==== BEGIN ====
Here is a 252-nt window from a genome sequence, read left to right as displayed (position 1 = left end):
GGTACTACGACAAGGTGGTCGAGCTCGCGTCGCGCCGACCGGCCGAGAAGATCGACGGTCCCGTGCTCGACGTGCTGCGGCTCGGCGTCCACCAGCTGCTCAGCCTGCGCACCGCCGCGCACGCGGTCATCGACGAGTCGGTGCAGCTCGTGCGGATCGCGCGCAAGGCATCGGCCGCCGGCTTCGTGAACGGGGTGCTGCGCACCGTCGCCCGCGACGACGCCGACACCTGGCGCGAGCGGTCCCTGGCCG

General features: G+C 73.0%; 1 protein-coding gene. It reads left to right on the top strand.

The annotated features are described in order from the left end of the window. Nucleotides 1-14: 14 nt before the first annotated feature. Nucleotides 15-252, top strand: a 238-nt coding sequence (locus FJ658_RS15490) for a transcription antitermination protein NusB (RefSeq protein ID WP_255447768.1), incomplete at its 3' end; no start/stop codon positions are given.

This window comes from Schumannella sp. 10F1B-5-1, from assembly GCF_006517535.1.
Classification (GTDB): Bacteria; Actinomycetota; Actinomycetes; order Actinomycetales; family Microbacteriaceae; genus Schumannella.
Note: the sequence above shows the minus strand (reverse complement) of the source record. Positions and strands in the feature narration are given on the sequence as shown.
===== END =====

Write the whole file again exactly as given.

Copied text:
Here is a 252-nt window from a genome sequence, read left to right as displayed (position 1 = left end):
GGTACTACGACAAGGTGGTCGAGCTCGCGTCGCGCCGACCGGCCGAGAAGATCGACGGTCCCGTGCTCGACGTGCTGCGGCTCGGCGTCCACCAGCTGCTCAGCCTGCGCACCGCCGCGCACGCGGTCATCGACGAGTCGGTGCAGCTCGTGCGGATCGCGCGCAAGGCATCGGCCGCCGGCTTCGTGAACGGGGTGCTGCGCACCGTCGCCCGCGACGACGCCGACACCTGGCGCGAGCGGTCCCTGGCCG

General features: G+C 73.0%; 1 protein-coding gene. It reads left to right on the top strand.

The annotated features are described in order from the left end of the window. Nucleotides 1-14: 14 nt before the first annotated feature. Nucleotides 15-252, top strand: a 238-nt coding sequence (locus FJ658_RS15490) for a transcription antitermination protein NusB (RefSeq protein ID WP_255447768.1), incomplete at its 3' end; no start/stop codon positions are given.

This window comes from Schumannella sp. 10F1B-5-1, from assembly GCF_006517535.1.
Classification (GTDB): Bacteria; Actinomycetota; Actinomycetes; order Actinomycetales; family Microbacteriaceae; genus Schumannella.
Note: the sequence above shows the minus strand (reverse complement) of the source record. Positions and strands in the feature narration are given on the sequence as shown.